Mick Wikilyiri has been collected by many National institutions including the National Gallery of Australia, Canberra, National Gallery of Victoria, Melbourne, Parliament House Collection, Canberra
And Queensland Art Gallery | Gallery of Modern Art, Brisbane.
JUDY HOLDING: THE LAYERED LANDSCAPE 2017
Alcaston Gallery proudly presents an exciting body of work by Judy Holding, including new watercolours and sculptures. Judy Holding is an established multidisciplinary artist with a practice spanning 35 years. Holding’s sweeping painterly documentation and playful sculptural forms present a spirited meditation on plants, animals, indigenous mythology, and the role of man in the vast biosphere. Exuding immense energy, Holding’s personal visual vocabulary of symbolic forms conveys her lifelong connection to the landscape of regional Victoria and far north Australia. Her work is collected by many public and private collections, including the major institutions: the National Gallery of Australia, Canberra; the State Library of Victoria, Melbourne; the Museum and Art Gallery of the Northern Territory, Darwin; the Shepparton Art Museum, Victoria; the Benalla Art Gallery, Victoria; the Mildura Arts Centre, Victoria; and the collections of Deakin, LaTrobe and Victoria University, Victoria.
Image: Judy Holding, White Lady at Cannon Hill, 2017, watercolour on paper, 57 x 76 cm.
© Judy Holding and Alcaston Gallery, Melbourne 2017
HERMANNSBURG POTTERS - IRNA: TREES 2017
Alcaston Gallery is delighted to present Irna: Trees a new body of work by The Hermannsburg Potters. This exhibition represents an important development in the practice of the celebrated ceramic artists, introducing new directions in sculptural forms and painterly depictions celebrating the beauty, spirit and life-giving force of trees within the landscape: IRNA: Marna, Itarrkngilanha, Pmara - Tree: Food, Medicine, Home.
Presented alongside new work by leading watercolourist and sculptor Judy Holding, who was artist-in-residence at The Hermannnsburg Potters studio in 2016.
Alcaston Gallery has represented the Hermannsburg Potters spanning 30 years. Their unique, immediately recognisable style has been exhibited widely through Australia and internationally. Their major installation commission for the National Gallery of Victoria Our Land is Alive, NGV Australia 19 December 2015 - 11 April 2016, set new benchmarks for their engaging and lyrical pots.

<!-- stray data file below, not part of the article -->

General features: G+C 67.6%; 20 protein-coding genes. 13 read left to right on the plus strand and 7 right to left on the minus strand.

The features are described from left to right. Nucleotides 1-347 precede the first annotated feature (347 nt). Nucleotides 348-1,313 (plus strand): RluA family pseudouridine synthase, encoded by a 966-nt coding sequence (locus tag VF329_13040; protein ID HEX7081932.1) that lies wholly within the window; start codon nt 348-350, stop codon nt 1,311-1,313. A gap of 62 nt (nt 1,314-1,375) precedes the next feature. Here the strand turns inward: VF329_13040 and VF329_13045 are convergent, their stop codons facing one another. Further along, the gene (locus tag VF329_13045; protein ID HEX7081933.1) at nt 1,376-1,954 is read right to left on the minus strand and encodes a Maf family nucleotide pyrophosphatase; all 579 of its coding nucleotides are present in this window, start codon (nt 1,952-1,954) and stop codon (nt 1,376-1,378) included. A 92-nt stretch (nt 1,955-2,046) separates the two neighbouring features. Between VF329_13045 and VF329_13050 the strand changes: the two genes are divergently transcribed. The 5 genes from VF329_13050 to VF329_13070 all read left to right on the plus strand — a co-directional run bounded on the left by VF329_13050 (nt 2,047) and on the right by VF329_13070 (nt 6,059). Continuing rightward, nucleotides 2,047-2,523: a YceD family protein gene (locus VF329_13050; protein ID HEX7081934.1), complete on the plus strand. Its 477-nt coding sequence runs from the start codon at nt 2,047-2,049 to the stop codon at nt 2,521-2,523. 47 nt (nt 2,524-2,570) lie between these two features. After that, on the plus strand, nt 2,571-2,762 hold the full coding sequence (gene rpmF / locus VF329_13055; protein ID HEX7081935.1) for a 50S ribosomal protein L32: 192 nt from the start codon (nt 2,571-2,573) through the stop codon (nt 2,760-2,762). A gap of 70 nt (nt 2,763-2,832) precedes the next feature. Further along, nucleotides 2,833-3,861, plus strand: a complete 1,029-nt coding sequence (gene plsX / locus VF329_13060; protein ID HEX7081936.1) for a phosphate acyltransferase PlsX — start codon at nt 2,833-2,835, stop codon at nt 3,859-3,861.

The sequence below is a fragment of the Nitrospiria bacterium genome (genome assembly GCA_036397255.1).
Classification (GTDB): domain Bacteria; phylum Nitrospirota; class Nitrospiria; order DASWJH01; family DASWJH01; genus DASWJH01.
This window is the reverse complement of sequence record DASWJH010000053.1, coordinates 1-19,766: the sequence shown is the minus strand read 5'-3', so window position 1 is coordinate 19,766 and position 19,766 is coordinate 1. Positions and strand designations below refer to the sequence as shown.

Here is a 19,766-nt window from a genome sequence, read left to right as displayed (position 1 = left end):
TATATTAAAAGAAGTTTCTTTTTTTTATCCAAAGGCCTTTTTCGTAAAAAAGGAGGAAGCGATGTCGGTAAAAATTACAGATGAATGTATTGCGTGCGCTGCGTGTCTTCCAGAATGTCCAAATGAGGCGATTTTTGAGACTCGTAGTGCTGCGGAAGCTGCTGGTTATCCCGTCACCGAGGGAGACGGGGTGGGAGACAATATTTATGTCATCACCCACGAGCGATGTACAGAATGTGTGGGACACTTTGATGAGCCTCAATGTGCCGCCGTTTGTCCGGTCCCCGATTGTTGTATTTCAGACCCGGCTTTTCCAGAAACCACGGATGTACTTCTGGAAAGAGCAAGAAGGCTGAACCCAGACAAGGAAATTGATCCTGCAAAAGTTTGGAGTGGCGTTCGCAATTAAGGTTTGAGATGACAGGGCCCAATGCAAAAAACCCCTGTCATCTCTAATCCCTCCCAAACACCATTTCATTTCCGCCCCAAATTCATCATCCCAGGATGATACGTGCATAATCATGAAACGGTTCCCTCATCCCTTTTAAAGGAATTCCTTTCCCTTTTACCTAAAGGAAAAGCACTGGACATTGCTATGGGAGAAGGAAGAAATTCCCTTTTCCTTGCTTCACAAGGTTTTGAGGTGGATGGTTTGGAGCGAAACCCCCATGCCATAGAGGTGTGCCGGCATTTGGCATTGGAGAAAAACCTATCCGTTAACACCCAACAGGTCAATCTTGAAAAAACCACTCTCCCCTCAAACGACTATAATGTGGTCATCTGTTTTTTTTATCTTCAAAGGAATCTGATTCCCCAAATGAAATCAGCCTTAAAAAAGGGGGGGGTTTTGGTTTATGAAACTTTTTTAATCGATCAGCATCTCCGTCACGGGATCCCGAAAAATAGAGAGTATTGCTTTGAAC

The Hermannsburg Potters are world-renowned as master ceramicists and their work is held in most major Australian institutions and several major art collections internationally.
CAIRNS INDIGENOUS ART FAIR 2017 - ALCASTON GALLERY
Alcaston Gallery will be participating in the Cairns Indigenous Art Fair July 14 - July 18, 2017. Exhibiting artists: Naomi Hobson, Claudia Moodoonuthi, Shirley Macnamara and Naomi Hobson and the Kalay Clay Artists from Coen – Don KullaKulla, Alfred Thompson, Cindy Thompson, Delma Rokeby and Josie KullaKulla, John Gunawarra.
Alcaston Gallery has a proud history participating in CIAF from inception , representing and supporting Queensland Indigenous artists both independent and in conjunction with Art Centres for nearly 30 years .
In CIAF2017 our focus is on Coen in central Cape York Peninsula with the Coral Sea to the east and the Aurukun wetlands to the west. Showcasing for the first time the emergence of talented ceramicists under the guidance of painter Naomi Hobson now one of Queensland’s best known artist will surprise and delight.
Alcaston Gallery will also exhibit paintings ,prints ceramics, sculpture and weavings from artists referencing land, culture, climate change and lifestyle – artists with a unique view and individuality- Director Beverly Knight says “art lovers trust our eye and know we share the importance for supporting artists and the pathway to a career. We encourage CIAF visitors to support the artists and their endeavours.